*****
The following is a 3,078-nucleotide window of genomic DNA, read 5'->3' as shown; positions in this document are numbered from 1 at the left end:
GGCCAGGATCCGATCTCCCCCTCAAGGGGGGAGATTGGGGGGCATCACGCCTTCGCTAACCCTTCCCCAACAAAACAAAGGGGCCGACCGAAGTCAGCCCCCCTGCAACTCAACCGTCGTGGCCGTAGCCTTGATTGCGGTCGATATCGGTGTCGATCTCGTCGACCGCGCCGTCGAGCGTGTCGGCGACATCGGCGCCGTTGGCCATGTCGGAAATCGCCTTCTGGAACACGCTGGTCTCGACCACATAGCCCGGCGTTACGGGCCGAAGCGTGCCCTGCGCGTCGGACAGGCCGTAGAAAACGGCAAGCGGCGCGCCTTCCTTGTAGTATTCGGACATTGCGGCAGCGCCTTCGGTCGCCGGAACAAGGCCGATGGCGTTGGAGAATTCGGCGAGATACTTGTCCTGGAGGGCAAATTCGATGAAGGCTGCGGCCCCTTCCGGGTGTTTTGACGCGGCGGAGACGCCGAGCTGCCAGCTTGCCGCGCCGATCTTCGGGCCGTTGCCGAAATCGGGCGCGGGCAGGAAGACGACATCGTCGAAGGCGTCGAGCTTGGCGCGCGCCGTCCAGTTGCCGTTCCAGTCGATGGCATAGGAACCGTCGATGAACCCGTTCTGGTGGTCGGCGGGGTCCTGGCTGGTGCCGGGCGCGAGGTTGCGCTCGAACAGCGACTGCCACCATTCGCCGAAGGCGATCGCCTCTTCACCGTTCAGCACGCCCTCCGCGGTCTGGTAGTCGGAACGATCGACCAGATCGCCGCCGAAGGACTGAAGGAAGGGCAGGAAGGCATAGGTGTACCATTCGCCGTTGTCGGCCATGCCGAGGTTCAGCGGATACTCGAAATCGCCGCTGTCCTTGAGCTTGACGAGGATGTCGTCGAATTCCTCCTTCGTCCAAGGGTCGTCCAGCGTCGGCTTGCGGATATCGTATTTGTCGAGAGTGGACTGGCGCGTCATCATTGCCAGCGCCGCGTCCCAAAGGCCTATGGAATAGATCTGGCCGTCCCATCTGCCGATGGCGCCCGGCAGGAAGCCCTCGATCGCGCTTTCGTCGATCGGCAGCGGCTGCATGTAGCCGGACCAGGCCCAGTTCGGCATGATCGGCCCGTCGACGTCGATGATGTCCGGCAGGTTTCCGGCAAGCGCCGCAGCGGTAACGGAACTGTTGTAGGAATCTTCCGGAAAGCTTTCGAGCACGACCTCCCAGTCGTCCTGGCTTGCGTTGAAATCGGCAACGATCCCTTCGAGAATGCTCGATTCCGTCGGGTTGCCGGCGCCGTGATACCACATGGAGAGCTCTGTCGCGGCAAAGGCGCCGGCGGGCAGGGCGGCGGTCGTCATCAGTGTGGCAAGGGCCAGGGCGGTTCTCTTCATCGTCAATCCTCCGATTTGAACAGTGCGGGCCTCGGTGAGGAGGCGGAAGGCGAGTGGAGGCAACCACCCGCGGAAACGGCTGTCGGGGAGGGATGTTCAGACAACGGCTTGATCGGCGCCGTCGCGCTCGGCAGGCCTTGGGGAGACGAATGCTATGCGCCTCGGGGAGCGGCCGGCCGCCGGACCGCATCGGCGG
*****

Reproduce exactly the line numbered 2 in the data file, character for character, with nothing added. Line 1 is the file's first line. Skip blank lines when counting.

GGCCAGGATCCGATCTCCCCCTCAAGGGGGGAGATTGGGGGGCATCACGCCTTCGCTAACCCTTCCCCAACAAAACAAAGGGGCCGACCGAAGTCAGCCCCCCTGCAACTCAACCGTCGTGGCCGTAGCCTTGATTGCGGTCGATATCGGTGTCGATCTCGTCGACCGCGCCGTCGAGCGTGTCGGCGACATCGGCGCCGTTGGCCATGTCGGAAATCGCCTTCTGGAACACGCTGGTCTCGACCACATAGCCCGGCGTTACGGGCCGAAGCGTGCCCTGCGCGTCGGACAGGCCGTAGAAAACGGCAAGCGGCGCGCCTTCCTTGTAGTATTCGGACATTGCGGCAGCGCCTTCGGTCGCCGGAACAAGGCCGATGGCGTTGGAGAATTCGGCGAGATACTTGTCCTGGAGGGCAAATTCGATGAAGGCTGCGGCCCCTTCCGGGTGTTTTGACGCGGCGGAGACGCCGAGCTGCCAGCTTGCCGCGCCGATCTTCGGGCCGTTGCCGAAATCGGGCGCGGGCAGGAAGACGACATCGTCGAAGGCGTCGAGCTTGGCGCGCGCCGTCCAGTTGCCGTTCCAGTCGATGGCATAGGAACCGTCGATGAACCCGTTCTGGTGGTCGGCGGGGTCCTGGCTGGTGCCGGGCGCGAGGTTGCGCTCGAACAGCGACTGCCACCATTCGCCGAAGGCGATCGCCTCTTCACCGTTCAGCACGCCCTCCGCGGTCTGGTAGTCGGAACGATCGACCAGATCGCCGCCGAAGGACTGAAGGAAGGGCAGGAAGGCATAGGTGTACCATTCGCCGTTGTCGGCCATGCCGAGGTTCAGCGGATACTCGAAATCGCCGCTGTCCTTGAGCTTGACGAGGATGTCGTCGAATTCCTCCTTCGTCCAAGGGTCGTCCAGCGTCGGCTTGCGGATATCGTATTTGTCGAGAGTGGACTGGCGCGTCATCATTGCCAGCGCCGCGTCCCAAAGGCCTATGGAATAGATCTGGCCGTCCCATCTGCCGATGGCGCCCGGCAGGAAGCCCTCGATCGCGCTTTCGTCGATCGGCAGCGGCTGCATGTAGCCGGACCAGGCCCAGTTCGGCATGATCGGCCCGTCGACGTCGATGATGTCCGGCAGGTTTCCGGCAAGCGCCGCAGCGGTAACGGAACTGTTGTAGGAATCTTCCGGAAAGCTTTCGAGCACGACCTCCCAGTCGTCCTGGCTTGCGTTGAAATCGGCAACGATCCCTTCGAGAATGCTCGATTCCGTCGGGTTGCCGGCGCCGTGATACCACATGGAGAGCTCTGTCGCGGCAAAGGCGCCGGCGGGCAGGGCGGCGGTCGTCATCAGTGTGGCAAGGGCCAGGGCGGTTCTCTTCATCGTCAATCCTCCGATTTGAACAGTGCGGGCCTCGGTGAGGAGGCGGAAGGCGAGTGGAGGCAACCACCCGCGGAAACGGCTGTCGGGGAGGGATGTTCAGACAACGGCTTGATCGGCGCCGTCGCGCTCGGCAGGCCTTGGGGAGACGAATGCTATGCGCCTCGGGGAGCGGCCGGCCGCCGGACCGCATCGGCGG